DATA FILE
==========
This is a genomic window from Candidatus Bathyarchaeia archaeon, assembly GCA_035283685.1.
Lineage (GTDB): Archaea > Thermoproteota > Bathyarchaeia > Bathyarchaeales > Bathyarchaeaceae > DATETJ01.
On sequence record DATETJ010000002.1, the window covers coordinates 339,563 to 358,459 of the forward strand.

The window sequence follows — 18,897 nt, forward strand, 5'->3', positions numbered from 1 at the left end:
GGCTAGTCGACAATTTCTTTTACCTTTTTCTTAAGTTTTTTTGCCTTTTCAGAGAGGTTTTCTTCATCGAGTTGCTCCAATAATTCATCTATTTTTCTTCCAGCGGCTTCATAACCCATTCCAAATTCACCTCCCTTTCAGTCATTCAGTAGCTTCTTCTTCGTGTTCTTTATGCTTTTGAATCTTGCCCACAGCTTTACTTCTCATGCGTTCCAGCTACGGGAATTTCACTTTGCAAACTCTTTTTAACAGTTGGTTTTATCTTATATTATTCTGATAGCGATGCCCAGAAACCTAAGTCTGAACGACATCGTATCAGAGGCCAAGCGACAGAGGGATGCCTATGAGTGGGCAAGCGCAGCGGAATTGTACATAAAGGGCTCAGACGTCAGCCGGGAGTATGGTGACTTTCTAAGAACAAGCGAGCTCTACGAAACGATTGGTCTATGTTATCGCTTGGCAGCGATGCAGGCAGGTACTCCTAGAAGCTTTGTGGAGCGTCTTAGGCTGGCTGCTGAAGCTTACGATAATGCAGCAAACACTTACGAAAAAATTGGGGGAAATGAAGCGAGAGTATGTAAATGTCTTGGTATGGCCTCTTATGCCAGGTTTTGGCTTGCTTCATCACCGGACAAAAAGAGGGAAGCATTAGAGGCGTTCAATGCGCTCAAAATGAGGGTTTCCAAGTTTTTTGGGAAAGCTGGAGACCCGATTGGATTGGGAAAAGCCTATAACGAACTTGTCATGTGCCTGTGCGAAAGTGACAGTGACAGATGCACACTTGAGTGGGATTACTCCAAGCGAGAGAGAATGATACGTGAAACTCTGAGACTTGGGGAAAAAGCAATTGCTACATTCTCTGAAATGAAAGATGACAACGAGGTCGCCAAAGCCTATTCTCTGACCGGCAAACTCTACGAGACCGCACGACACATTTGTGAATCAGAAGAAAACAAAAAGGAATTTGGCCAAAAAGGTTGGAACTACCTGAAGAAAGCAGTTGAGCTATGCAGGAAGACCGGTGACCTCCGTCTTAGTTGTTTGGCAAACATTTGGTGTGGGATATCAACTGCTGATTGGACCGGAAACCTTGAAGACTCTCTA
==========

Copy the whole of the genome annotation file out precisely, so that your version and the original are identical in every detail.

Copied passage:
This is a genomic window from Candidatus Bathyarchaeia archaeon, assembly GCA_035283685.1.
Lineage (GTDB): Archaea > Thermoproteota > Bathyarchaeia > Bathyarchaeales > Bathyarchaeaceae > DATETJ01.
On sequence record DATETJ010000002.1, the window covers coordinates 339,563 to 358,459 of the forward strand.

The window sequence follows — 18,897 nt, forward strand, 5'->3', positions numbered from 1 at the left end:
GGCTAGTCGACAATTTCTTTTACCTTTTTCTTAAGTTTTTTTGCCTTTTCAGAGAGGTTTTCTTCATCGAGTTGCTCCAATAATTCATCTATTTTTCTTCCAGCGGCTTCATAACCCATTCCAAATTCACCTCCCTTTCAGTCATTCAGTAGCTTCTTCTTCGTGTTCTTTATGCTTTTGAATCTTGCCCACAGCTTTACTTCTCATGCGTTCCAGCTACGGGAATTTCACTTTGCAAACTCTTTTTAACAGTTGGTTTTATCTTATATTATTCTGATAGCGATGCCCAGAAACCTAAGTCTGAACGACATCGTATCAGAGGCCAAGCGACAGAGGGATGCCTATGAGTGGGCAAGCGCAGCGGAATTGTACATAAAGGGCTCAGACGTCAGCCGGGAGTATGGTGACTTTCTAAGAACAAGCGAGCTCTACGAAACGATTGGTCTATGTTATCGCTTGGCAGCGATGCAGGCAGGTACTCCTAGAAGCTTTGTGGAGCGTCTTAGGCTGGCTGCTGAAGCTTACGATAATGCAGCAAACACTTACGAAAAAATTGGGGGAAATGAAGCGAGAGTATGTAAATGTCTTGGTATGGCCTCTTATGCCAGGTTTTGGCTTGCTTCATCACCGGACAAAAAGAGGGAAGCATTAGAGGCGTTCAATGCGCTCAAAATGAGGGTTTCCAAGTTTTTTGGGAAAGCTGGAGACCCGATTGGATTGGGAAAAGCCTATAACGAACTTGTCATGTGCCTGTGCGAAAGTGACAGTGACAGATGCACACTTGAGTGGGATTACTCCAAGCGAGAGAGAATGATACGTGAAACTCTGAGACTTGGGGAAAAAGCAATTGCTACATTCTCTGAAATGAAAGATGACAACGAGGTCGCCAAAGCCTATTCTCTGACCGGCAAACTCTACGAGACCGCACGACACATTTGTGAATCAGAAGAAAACAAAAAGGAATTTGGCCAAAAAGGTTGGAACTACCTGAAGAAAGCAGTTGAGCTATGCAGGAAGACCGGTGACCTCCGTCTTAGTTGTTTGGCAAACATTTGGTGTGGGATATCAACTGCTGATTGGACCGGAAACCTTGAAGACTCTCTA